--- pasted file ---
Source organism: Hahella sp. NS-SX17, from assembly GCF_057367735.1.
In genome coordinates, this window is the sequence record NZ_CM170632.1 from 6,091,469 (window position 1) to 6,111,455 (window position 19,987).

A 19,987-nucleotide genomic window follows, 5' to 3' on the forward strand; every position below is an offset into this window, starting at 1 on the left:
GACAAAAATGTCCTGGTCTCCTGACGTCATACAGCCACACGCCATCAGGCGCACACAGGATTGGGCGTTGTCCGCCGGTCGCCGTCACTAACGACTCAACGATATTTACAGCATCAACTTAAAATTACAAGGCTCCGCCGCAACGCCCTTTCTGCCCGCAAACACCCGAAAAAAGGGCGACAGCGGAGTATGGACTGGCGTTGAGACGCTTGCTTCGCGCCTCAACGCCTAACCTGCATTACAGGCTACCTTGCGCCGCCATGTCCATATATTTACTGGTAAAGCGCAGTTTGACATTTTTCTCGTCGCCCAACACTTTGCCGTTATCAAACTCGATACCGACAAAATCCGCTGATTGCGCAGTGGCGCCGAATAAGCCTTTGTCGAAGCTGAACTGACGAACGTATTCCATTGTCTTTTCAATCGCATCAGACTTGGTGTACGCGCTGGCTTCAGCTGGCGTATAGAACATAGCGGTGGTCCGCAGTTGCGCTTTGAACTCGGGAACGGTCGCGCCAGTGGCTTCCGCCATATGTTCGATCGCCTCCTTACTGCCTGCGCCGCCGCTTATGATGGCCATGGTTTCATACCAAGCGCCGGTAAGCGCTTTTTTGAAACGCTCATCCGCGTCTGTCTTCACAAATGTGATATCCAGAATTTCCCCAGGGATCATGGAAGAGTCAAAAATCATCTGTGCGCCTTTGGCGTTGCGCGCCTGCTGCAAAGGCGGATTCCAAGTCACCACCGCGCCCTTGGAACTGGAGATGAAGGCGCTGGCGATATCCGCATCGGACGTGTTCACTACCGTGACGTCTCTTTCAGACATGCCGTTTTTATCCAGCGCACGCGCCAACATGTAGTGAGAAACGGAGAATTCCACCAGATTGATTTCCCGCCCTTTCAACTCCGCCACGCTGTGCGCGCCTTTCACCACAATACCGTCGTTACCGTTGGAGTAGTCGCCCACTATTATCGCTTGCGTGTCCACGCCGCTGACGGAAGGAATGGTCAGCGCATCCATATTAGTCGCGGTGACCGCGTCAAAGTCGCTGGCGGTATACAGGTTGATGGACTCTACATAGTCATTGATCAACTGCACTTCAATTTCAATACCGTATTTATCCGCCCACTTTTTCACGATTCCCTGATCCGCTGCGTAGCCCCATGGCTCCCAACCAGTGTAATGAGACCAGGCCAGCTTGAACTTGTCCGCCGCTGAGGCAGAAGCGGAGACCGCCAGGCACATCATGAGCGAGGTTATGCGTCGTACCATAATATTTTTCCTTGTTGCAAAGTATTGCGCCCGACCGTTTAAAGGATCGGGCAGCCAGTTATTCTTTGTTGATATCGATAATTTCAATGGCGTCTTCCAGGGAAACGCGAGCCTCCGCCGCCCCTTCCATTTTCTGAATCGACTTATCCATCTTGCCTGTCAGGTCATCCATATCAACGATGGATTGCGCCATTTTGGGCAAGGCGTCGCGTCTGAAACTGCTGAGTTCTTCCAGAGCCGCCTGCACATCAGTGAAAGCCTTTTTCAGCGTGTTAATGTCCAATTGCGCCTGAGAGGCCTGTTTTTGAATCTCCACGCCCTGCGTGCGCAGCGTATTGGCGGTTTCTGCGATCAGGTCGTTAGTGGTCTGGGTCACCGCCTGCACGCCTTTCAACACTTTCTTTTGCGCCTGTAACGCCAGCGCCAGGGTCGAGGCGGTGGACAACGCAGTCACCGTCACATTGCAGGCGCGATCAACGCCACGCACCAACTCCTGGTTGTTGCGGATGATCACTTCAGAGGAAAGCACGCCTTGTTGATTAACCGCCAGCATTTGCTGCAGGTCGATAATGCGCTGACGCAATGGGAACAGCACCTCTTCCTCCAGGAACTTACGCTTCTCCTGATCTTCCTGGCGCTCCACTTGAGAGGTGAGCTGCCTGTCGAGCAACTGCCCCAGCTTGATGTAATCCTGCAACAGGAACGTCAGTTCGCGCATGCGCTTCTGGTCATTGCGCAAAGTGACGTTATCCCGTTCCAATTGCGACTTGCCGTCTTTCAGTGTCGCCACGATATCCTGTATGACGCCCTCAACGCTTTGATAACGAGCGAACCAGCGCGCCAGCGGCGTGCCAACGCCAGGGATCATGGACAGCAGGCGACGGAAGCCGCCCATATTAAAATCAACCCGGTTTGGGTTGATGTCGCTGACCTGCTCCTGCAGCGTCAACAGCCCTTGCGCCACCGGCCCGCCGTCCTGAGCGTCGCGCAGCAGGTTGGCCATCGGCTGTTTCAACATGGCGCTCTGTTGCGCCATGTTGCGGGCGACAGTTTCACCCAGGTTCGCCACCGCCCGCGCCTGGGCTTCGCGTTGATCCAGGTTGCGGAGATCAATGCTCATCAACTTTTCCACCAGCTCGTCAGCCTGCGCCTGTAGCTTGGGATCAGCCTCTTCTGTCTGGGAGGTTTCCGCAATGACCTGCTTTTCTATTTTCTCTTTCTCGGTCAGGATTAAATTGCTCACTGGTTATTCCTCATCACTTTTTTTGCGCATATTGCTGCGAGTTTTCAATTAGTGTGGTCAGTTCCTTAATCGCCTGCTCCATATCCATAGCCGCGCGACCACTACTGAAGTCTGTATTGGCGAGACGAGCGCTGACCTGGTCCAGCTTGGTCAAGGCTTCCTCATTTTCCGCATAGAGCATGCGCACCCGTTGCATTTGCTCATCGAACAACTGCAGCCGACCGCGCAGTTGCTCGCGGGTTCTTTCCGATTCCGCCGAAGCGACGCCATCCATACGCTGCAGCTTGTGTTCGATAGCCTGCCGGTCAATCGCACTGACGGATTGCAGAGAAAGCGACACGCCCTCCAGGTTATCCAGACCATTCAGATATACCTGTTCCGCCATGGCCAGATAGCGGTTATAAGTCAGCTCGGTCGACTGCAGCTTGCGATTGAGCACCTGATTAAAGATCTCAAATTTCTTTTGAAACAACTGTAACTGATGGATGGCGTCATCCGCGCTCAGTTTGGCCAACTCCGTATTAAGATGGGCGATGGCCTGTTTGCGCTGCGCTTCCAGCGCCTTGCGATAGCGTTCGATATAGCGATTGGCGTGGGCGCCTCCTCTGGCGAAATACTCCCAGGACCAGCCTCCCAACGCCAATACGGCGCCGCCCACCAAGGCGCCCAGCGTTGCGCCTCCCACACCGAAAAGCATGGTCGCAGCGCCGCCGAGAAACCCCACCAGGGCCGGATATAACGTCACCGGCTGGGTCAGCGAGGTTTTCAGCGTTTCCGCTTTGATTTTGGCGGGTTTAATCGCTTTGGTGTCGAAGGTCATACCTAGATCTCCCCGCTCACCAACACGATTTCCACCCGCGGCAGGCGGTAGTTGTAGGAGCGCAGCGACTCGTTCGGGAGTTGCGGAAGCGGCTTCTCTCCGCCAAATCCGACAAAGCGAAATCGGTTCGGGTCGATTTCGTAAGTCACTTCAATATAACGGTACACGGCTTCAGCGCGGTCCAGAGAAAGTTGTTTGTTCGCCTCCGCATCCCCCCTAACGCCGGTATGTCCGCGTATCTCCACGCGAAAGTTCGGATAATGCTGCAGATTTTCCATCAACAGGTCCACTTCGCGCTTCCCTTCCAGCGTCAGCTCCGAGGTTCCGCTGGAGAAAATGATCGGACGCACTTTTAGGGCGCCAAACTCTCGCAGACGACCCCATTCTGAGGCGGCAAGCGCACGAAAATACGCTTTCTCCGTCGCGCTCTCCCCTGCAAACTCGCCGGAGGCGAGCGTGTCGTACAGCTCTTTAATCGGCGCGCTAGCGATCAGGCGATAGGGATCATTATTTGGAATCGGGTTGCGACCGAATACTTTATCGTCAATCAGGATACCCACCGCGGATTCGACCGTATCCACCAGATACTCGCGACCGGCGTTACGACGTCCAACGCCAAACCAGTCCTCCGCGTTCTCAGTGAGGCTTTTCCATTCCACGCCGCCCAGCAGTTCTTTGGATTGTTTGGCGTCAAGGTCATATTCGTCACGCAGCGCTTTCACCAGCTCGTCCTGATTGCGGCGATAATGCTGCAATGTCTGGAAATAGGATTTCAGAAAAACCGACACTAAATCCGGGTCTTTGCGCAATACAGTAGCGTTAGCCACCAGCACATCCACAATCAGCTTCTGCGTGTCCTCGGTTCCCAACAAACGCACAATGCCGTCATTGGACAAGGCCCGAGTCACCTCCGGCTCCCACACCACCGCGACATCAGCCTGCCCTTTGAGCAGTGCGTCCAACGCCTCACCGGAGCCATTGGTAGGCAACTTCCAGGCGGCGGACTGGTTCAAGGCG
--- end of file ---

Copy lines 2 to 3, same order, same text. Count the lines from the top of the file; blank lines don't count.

In genome coordinates, this window is the sequence record NZ_CM170632.1 from 6,091,469 (window position 1) to 6,111,455 (window position 19,987).

A 19,987-nucleotide genomic window follows, 5' to 3' on the forward strand; every position below is an offset into this window, starting at 1 on the left: